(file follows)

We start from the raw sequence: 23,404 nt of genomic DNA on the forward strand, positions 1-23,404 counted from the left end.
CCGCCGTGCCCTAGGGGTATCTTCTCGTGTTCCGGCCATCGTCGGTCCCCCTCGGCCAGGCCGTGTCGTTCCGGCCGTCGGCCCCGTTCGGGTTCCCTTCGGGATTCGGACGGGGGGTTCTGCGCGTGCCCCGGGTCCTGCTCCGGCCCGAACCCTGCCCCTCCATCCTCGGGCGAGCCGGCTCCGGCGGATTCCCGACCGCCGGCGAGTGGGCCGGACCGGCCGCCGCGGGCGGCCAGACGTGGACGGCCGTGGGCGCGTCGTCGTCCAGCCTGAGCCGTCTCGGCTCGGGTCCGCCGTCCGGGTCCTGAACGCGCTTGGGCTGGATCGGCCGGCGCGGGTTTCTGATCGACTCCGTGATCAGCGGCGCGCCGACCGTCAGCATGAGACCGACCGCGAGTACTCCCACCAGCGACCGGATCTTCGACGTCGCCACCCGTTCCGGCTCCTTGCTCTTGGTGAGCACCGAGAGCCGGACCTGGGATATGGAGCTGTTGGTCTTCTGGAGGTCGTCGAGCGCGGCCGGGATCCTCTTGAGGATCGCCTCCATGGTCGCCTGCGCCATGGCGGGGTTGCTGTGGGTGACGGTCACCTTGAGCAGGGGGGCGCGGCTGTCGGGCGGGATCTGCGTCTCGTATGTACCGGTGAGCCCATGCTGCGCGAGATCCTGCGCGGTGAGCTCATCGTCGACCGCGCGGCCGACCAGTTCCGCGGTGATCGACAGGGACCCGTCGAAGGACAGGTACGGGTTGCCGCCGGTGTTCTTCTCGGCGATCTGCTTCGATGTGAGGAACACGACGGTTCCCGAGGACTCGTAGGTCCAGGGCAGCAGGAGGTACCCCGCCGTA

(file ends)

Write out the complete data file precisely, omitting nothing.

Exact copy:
We start from the raw sequence: 23,404 nt of genomic DNA on the forward strand, positions 1-23,404 counted from the left end.
CCGCCGTGCCCTAGGGGTATCTTCTCGTGTTCCGGCCATCGTCGGTCCCCCTCGGCCAGGCCGTGTCGTTCCGGCCGTCGGCCCCGTTCGGGTTCCCTTCGGGATTCGGACGGGGGGTTCTGCGCGTGCCCCGGGTCCTGCTCCGGCCCGAACCCTGCCCCTCCATCCTCGGGCGAGCCGGCTCCGGCGGATTCCCGACCGCCGGCGAGTGGGCCGGACCGGCCGCCGCGGGCGGCCAGACGTGGACGGCCGTGGGCGCGTCGTCGTCCAGCCTGAGCCGTCTCGGCTCGGGTCCGCCGTCCGGGTCCTGAACGCGCTTGGGCTGGATCGGCCGGCGCGGGTTTCTGATCGACTCCGTGATCAGCGGCGCGCCGACCGTCAGCATGAGACCGACCGCGAGTACTCCCACCAGCGACCGGATCTTCGACGTCGCCACCCGTTCCGGCTCCTTGCTCTTGGTGAGCACCGAGAGCCGGACCTGGGATATGGAGCTGTTGGTCTTCTGGAGGTCGTCGAGCGCGGCCGGGATCCTCTTGAGGATCGCCTCCATGGTCGCCTGCGCCATGGCGGGGTTGCTGTGGGTGACGGTCACCTTGAGCAGGGGGGCGCGGCTGTCGGGCGGGATCTGCGTCTCGTATGTACCGGTGAGCCCATGCTGCGCGAGATCCTGCGCGGTGAGCTCATCGTCGACCGCGCGGCCGACCAGTTCCGCGGTGATCGACAGGGACCCGTCGAAGGACAGGTACGGGTTGCCGCCGGTGTTCTTCTCGGCGATCTGCTTCGATGTGAGGAACACGACGGTTCCCGAGGACTCGTAGGTCCAGGGCAGCAGGAGGTACCCCGCCGTA